Being slightly indignant that vintage starlets with such clearly ample bosom could be so much more innately perky than I, I decided to do more research relating to my questions about what 30s women were wearing as undergarments while donning backless dresses for sport or for evening wear. Perky breast envy aside, I'll tell you why I did so: as I was reading everyone's comments for my last post, I remembered something from yesterday, when I was doing a listing for a sheer 30s evening gown that has a very open back. As I was taking the dress off, I noticed a really unique detail at the top inside portion of each shoulder: basically, they are bits of fabric with a snap at one end. These snaps fit into a snap sewn into the top inner seam of the shoulder. My immediate revelation: HEY, these are to keep a woman's bra and slip straps in place. As I was sitting here, I thought: Hmmm, maybe the slips were cut with low backs and enough under bosom support to serve in place of bras. Well, after even more sleuthing, you won't believe what I've uncovered in the way of images of actual 30s bras....I don't know how readily available these items were, but perhaps not all 30s women went au naturelle? I am absolutely astonished by the ingenuity of the lingerie designers of these items! These look like pieces of architecture!!!
This first image below is from the site greenmystyle.com. It is a picture of a "Scandale" bra by Soutien George (from France). The bra came with an original package which has the following information on it: "The Scandale bra is an absolutely new conception. The cups are independent, they model the bust and are a perfect shape for the breasts. It doesn't move about and is ideal for sport. It's light, perfectly moulded, leaving the back bare, it is also ideal for the evening." Now THAT's what I need!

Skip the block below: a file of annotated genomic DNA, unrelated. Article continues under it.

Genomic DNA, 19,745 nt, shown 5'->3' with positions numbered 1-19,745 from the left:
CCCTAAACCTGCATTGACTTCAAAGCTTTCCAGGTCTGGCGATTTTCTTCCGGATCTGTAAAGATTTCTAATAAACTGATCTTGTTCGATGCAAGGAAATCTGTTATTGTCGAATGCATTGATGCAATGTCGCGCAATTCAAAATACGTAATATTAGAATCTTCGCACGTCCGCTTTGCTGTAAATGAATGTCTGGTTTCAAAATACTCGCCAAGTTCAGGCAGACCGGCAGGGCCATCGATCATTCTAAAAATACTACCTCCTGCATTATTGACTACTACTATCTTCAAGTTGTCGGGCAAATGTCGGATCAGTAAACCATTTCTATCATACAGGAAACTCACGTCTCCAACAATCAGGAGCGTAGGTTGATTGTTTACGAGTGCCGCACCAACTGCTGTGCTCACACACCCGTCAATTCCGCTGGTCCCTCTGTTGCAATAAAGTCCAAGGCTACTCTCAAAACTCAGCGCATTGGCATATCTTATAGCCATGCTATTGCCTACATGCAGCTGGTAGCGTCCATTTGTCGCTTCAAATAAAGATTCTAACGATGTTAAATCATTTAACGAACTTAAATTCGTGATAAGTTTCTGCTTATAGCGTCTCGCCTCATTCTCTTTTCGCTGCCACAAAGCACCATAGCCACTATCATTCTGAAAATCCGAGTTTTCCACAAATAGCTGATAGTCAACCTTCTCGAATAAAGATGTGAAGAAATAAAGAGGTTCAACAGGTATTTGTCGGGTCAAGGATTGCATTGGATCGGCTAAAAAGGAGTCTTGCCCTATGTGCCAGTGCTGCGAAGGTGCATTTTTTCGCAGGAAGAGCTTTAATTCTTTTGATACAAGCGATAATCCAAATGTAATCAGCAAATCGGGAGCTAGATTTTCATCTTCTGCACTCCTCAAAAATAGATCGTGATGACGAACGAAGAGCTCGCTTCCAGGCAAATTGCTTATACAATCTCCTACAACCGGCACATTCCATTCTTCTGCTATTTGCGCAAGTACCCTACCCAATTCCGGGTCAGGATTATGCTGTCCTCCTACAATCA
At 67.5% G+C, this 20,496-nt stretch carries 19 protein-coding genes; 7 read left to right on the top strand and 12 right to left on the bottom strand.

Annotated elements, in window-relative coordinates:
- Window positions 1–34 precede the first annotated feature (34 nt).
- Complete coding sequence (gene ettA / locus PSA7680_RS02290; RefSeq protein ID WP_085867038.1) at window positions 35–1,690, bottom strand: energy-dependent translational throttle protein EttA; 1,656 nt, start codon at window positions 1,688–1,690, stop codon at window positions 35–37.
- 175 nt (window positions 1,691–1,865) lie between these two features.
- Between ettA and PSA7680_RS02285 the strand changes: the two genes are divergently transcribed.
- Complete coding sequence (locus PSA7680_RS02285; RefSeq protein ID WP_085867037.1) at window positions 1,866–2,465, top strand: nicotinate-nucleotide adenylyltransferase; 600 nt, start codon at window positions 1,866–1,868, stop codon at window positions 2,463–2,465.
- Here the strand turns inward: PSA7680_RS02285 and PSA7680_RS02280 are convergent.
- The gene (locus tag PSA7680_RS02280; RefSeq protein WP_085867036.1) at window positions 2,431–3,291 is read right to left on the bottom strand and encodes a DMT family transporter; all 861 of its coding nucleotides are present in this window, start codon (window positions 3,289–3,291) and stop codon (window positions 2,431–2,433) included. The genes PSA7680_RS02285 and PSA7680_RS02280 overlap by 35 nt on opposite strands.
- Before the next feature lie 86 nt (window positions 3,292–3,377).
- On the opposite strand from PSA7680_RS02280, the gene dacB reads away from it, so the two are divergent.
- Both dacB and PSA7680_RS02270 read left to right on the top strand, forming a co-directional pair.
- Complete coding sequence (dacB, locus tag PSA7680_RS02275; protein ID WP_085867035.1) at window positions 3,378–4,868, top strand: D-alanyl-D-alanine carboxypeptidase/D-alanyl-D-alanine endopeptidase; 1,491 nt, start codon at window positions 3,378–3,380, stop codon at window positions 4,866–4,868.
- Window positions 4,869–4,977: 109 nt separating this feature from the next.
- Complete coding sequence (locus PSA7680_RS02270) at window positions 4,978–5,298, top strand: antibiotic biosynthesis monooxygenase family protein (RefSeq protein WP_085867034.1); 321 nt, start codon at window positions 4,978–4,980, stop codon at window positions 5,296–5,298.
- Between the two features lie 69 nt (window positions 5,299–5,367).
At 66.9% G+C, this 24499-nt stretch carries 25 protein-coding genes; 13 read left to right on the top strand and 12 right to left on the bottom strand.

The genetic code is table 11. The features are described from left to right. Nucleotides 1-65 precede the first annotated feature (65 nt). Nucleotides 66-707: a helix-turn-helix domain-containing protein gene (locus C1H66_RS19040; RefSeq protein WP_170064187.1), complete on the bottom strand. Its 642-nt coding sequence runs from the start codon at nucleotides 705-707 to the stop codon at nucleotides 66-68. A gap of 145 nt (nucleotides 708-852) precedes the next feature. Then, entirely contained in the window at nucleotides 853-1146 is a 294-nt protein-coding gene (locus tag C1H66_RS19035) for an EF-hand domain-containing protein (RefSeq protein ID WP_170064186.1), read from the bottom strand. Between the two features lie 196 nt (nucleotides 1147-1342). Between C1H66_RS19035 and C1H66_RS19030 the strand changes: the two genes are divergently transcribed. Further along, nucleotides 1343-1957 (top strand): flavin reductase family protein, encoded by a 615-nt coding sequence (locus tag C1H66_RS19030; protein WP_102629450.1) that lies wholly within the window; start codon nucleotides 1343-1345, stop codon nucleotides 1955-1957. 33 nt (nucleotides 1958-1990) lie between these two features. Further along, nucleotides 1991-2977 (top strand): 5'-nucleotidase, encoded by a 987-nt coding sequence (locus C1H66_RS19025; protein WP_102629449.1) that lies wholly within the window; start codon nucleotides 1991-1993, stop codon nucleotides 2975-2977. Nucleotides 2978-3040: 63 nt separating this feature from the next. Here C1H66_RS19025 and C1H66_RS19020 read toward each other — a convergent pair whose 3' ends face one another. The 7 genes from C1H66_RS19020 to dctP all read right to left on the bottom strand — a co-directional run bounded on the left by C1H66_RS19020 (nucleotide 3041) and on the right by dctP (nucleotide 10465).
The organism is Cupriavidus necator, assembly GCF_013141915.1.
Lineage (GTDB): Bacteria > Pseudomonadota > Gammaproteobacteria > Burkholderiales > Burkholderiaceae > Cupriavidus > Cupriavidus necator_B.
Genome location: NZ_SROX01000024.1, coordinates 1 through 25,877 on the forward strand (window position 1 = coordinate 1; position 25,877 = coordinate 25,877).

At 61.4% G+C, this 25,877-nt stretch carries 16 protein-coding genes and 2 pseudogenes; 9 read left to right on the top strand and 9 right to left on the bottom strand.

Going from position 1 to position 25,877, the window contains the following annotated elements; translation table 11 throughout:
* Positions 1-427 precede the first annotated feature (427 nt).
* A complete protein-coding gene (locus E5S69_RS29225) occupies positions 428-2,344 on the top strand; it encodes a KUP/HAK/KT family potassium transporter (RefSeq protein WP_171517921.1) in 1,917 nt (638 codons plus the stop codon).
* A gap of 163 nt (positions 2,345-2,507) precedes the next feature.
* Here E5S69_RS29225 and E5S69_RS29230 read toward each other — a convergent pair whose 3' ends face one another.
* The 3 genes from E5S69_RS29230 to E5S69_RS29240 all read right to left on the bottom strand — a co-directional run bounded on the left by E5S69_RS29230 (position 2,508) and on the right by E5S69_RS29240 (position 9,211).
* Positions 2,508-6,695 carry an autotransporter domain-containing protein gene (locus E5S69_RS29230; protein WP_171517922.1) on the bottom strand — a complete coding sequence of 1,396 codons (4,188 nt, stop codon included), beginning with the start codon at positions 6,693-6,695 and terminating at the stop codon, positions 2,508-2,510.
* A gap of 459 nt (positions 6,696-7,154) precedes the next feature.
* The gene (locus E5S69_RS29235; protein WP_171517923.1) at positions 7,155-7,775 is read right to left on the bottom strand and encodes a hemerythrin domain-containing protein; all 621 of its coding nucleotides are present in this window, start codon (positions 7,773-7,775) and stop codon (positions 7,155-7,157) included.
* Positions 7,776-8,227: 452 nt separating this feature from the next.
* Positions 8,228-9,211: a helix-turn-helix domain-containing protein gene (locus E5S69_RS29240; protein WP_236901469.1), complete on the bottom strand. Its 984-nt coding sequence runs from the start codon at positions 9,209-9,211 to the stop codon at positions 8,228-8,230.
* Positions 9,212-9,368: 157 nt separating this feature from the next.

Next images: French brand Ferraro Paris bra with really low back. The cups are sheer and soft, thereby perhaps giving the look of bralessness? Maybe this was Myrna's Secret?
Next, the Kestos style bra, circa 1936, from Symington's Avro range. Apparently, according to the Leistershire County Council's website (which is where I got these two images), "the Kestos bra was very popular during the 1930s as it was very brief, light, and comfortable. The simple cups are constructed with a simple dart and the fit was adusted across the back." The back straps look low enough to wear under sporty or dressy backless frocks.
Next up: images of a 1930s bustier already sold online. Again, the back looks like it could be low enough for wear with a backless dress.
Last image from Dandelion Vintage. This is an asymmetrical bra. Not sure what the back looks like, but apparently the one cup design was for dresses with one strap. Just another example of deco bra ingenuity!
If I find anything more, I'll be sure to share! Oh, by the way, I understand the divine Wearing History is going to be putting out some 30s lingerie patterns for sale on Etsy soon, so we may be able to make our own deco knickers!